Imagine having to tell every parent who brings in a child with an earache that meningitis is a possibility, then offering them the option to test.
A court case before the Washington Supreme Court could create a new meaning of informed consent and put physicians and other health professionals in a position where they would have to tell patients all the potential diagnoses based on the symptoms they are presented with, no matter how remote the possibilities. It would expand the scope of liability by allowing a misdiagnosis claim to be brought under informed-consent statutes and undercut physicians’ ability to make medical judgments.
The Litigation Center of the American Medical Association and State Medical Societies joined the Washington State Medical Association (WSMA), the Washington Chapter of the American College of Emergency Physicians, and the Washington State Hospital Association in filing an amicus brief explaining why the Washington Supreme Court must stop that from happening.
The amici asked the court to vacate an appellate court ruling in the case, Davies v. MultiCare Health Systems, and reinstate a trial court ruling. The trial court’s decision followed existing state law and case law by dismissing an informed-consent claim. The patient said that the physician did not inform them of a test for a diagnosis that the doctor did not suspect and did not treat.
The appellate court ruling doesn’t hold true to the meaning of informed consent in health care and if it is allowed to stand, it would “create a massive additional burden on emergency physicians and all physicians,” and other health professionals, the brief says. “That will slow down, delay or deny care to patients. That the decision was issued in the midst of the COVID-19 health care crisis magnifies its error.”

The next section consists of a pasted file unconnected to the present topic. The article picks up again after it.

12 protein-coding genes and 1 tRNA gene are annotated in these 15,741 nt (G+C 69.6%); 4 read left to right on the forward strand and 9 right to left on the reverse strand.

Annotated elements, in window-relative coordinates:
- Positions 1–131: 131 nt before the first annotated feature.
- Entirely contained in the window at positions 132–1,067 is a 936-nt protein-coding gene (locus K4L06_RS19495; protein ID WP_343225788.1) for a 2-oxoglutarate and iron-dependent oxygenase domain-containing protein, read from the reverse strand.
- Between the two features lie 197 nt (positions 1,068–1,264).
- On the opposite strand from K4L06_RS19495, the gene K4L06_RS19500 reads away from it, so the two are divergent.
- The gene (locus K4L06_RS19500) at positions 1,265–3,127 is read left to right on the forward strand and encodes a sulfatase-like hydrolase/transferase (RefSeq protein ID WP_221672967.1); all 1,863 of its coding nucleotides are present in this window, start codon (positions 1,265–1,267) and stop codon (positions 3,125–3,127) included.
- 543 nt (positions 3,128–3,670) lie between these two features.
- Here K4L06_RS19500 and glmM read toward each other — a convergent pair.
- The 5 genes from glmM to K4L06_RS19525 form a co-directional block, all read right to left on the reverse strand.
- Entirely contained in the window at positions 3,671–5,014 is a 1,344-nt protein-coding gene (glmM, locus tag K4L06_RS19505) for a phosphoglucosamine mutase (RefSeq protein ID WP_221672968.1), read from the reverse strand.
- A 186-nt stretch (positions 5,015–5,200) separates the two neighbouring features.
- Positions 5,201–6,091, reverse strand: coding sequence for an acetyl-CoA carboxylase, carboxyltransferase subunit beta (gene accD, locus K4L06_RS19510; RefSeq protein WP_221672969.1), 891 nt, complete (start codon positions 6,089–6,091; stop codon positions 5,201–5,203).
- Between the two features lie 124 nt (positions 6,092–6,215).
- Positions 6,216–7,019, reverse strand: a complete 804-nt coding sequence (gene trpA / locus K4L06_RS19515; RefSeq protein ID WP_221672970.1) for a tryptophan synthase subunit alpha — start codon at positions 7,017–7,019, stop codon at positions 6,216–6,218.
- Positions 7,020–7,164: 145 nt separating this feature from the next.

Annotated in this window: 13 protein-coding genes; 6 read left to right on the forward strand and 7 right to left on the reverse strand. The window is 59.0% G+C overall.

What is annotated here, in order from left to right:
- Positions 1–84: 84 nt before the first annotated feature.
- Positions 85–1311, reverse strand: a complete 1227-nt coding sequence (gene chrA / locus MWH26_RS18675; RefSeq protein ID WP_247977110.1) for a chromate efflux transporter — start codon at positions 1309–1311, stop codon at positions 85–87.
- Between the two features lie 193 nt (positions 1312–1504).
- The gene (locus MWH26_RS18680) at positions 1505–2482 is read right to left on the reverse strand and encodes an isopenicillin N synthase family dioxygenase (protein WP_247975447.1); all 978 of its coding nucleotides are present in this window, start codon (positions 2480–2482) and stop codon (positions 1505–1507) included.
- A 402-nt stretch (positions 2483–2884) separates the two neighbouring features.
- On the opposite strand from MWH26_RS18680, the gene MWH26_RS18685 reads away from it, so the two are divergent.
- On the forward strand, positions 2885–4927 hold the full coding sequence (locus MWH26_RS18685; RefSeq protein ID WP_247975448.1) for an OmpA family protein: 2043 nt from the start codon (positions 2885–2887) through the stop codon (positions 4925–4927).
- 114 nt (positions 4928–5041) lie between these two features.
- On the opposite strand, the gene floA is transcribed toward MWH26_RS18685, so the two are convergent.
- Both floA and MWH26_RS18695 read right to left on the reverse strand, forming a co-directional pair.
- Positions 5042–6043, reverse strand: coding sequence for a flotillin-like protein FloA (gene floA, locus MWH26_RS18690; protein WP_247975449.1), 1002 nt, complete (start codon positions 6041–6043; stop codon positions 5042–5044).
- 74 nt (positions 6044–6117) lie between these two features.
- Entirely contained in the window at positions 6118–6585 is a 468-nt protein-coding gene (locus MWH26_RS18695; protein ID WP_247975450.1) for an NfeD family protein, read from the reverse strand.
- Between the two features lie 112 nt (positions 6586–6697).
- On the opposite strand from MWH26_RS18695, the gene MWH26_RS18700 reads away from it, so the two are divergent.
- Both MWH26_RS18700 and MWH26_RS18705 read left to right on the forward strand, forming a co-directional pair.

The brief asks the court to “consider just for a moment” the physicians and other clinicians delivering emergency care. “Think of them busily and rapidly ruling in and ruling out multiple medical problems and treatment courses for the many patients who present at once. Imposing the obligation to inform patients in real time of potential tests or diagnostics for the conditions and diagnoses that have just been ruled out would interfere with, if not completely frustrate their ability to attend to the urgent medical conditions and diagnoses that need to be addressed.”
Informed consent is well defined
Mari Yvonne Davies filed a lawsuit alleging that emergency physician Michael Hirsig, MD, failed to diagnose vertebral artery dissection, an injury she believes caused her stroke. An ambulance brought Davies to the emergency department after a single-car rollover crash.
In her lawsuit, she claimed the physician failed to offer her a computed tomography angiography (CTA) scan to detect the alleged injury. Neither Dr. Hirsig nor the radiologist and neurosurgeon he consulted believed there was such an alleged injury, according to court documents. Consequently, no one proposed a course of treatment to treat a diagnosis they did not believe existed.
After a trial, the jury found there was no negligence for misdiagnosis. An appeals court upheld the jury’s verdict on the misdiagnosis negligence claim, but reversed the dismissal of the plaintiff’s informed-consent claim. If Washington’s top court allows that to stand, Davies can take the informed-consent claim to a new jury.
The brief tells the court that, in addition to being inconsistent with state statutes and case law on informed consent, this novel cause of action is inconsistent with the purpose of informed consent in health care.
That purpose is to ensure that the doctor and patients agree about the “proposed treatment for the patient’s body, not to have the patient make the diagnosis,” the brief says. “The failure or decision not to take a diagnostic step—the complaint here—is a professional negligence issue, not a breach of informed consent.”